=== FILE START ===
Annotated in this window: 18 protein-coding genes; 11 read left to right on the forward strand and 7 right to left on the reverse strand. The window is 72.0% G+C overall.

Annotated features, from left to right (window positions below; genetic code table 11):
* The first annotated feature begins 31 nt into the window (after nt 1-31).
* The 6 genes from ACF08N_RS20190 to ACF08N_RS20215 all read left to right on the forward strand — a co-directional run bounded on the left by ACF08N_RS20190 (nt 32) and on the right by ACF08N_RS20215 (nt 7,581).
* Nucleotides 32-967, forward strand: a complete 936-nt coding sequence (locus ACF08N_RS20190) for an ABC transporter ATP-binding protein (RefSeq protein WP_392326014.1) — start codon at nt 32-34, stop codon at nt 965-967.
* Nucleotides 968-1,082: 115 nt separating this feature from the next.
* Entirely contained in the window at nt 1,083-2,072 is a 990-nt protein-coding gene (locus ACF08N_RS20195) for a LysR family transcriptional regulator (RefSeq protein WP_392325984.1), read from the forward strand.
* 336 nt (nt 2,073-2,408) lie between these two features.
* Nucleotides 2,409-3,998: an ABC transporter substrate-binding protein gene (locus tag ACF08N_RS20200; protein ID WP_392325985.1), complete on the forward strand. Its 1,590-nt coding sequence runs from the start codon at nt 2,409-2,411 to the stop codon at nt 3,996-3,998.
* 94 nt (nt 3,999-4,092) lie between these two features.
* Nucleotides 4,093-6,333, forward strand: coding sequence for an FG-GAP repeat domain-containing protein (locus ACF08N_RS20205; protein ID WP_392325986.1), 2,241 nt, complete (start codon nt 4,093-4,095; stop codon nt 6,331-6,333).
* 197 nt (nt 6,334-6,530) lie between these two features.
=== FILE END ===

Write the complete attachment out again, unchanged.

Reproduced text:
Annotated in this window: 18 protein-coding genes; 11 read left to right on the forward strand and 7 right to left on the reverse strand. The window is 72.0% G+C overall.

Annotated features, from left to right (window positions below; genetic code table 11):
* The first annotated feature begins 31 nt into the window (after nt 1-31).
* The 6 genes from ACF08N_RS20190 to ACF08N_RS20215 all read left to right on the forward strand — a co-directional run bounded on the left by ACF08N_RS20190 (nt 32) and on the right by ACF08N_RS20215 (nt 7,581).
* Nucleotides 32-967, forward strand: a complete 936-nt coding sequence (locus ACF08N_RS20190) for an ABC transporter ATP-binding protein (RefSeq protein WP_392326014.1) — start codon at nt 32-34, stop codon at nt 965-967.
* Nucleotides 968-1,082: 115 nt separating this feature from the next.
* Entirely contained in the window at nt 1,083-2,072 is a 990-nt protein-coding gene (locus ACF08N_RS20195) for a LysR family transcriptional regulator (RefSeq protein WP_392325984.1), read from the forward strand.
* 336 nt (nt 2,073-2,408) lie between these two features.
* Nucleotides 2,409-3,998: an ABC transporter substrate-binding protein gene (locus tag ACF08N_RS20200; protein ID WP_392325985.1), complete on the forward strand. Its 1,590-nt coding sequence runs from the start codon at nt 2,409-2,411 to the stop codon at nt 3,996-3,998.
* 94 nt (nt 3,999-4,092) lie between these two features.
* Nucleotides 4,093-6,333, forward strand: coding sequence for an FG-GAP repeat domain-containing protein (locus ACF08N_RS20205; protein ID WP_392325986.1), 2,241 nt, complete (start codon nt 4,093-4,095; stop codon nt 6,331-6,333).
* 197 nt (nt 6,334-6,530) lie between these two features.